The state’s Department of Community Health busted its budget last fiscal year by $32 million, a mistake the agency’s chief said won’t be repeated.
State officials laid out plans Thursday to cut tens of millions of dollars from the DCH budget. Proposed changes include a 0.74 percent Medicaid reimbursement reduction for some health care providers — a move consumer advocates fear could threaten access to care for poor Georgians.
“It is the last option that we wanted to choose but frankly had to,” DCH Commissioner David Cook told board members.
A state audit report revealed the $32 million problem, which equates to roughly one day of Medicaid spending. A spike in claims for hospital stays contributed to the overspending.
The biggest worry now is not receiving adequate Medicaid funding from the state, Cook said. Lawmakers in the House of Representatives are looking at trimming $1.2 million from the department’s proposed amended fiscal 2013 budget.
“It’s evident that we have a very underfunded Medicaid program,” said Tim Sweeney, a health care policy expert at the Georgia Budget & Policy Institute think tank. “The budget is so tight it’s hard to make it work.”
The government health care program for the poor provides health care to roughly 1.7 million low-income Georgians, mostly pregnant women, children, the elderly and disabled. Medicaid is still facing a nearly $400 million budget hole even with the changes being proposed. The program’s once robust reserves were drained dry to help fill state budget holes during the recession.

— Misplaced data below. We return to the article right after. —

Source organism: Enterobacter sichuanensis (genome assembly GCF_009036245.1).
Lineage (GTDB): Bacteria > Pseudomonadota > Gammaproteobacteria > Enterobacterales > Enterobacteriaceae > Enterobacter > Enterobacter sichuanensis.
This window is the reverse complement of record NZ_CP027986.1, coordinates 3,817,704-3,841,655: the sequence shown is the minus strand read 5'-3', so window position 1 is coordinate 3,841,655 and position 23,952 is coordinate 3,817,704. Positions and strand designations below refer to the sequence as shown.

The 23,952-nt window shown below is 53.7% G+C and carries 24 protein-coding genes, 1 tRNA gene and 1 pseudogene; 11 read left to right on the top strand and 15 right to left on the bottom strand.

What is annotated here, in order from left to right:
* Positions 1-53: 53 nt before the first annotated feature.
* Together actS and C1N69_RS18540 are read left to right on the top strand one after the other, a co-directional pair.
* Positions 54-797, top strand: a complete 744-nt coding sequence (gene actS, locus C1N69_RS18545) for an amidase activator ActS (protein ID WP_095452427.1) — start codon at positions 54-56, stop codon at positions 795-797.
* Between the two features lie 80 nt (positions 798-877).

“We have zero money in reserves,” Cook said.
Health officials estimate the Medicaid payment cuts to providers, excluding hospitals and primary care doctors, will save nearly $13 million next fiscal year.
DCH is also proposing a change in how some procedures are coded, which would result in providers being paid less for the same service, Sweeney said. That could force some providers to raise prices for patients with private insurance to make up the loss, he said.
Sweeney added that some providers of pediatric specialty services have said the code change will equate to a roughly 25 percent rate cut for them.
The cut is a major concern and could hurt access to health care, said David Tatum, vice president of government affairs at Children’s Healthcare of Atlanta. Many doctors already don’t accept Medicaid or have limited the number of Medicaid patients they see because the program doesn’t pay enough to cover the actual cost of care.
Further reimbursement cuts could spur more doctors to drop the program, Tatum said. He added that he hopes the DCH will reconsider and not go through with the reductions.
“Access to care is always a concern of ours,” said Vince Harris, the DCH’s chief financial officer.
Officials say another change being proposed would not just save money but also improve access to and the quality of care.
The department is looking to hire an organization that will manage the care of its most costly and vulnerable Medicaid patients, known as the aged, blind and disabled population. The group accounts for 38 percent of the DCH budget, but makes up just a quarter of Medicaid’s membership.
The case management will focus on medical issues, but also on social problems that may be preventing patients from getting the care they need.
Are they going to emergency rooms — the most expensive setting for care — because they need a warm blanket or live alone and want some companionship? Do they lack transportation to get to their doctor for checkups?
“Are there services people are not getting,” said Medicaid chief Jerry Dubberly. “It’s really taking a holistic look.”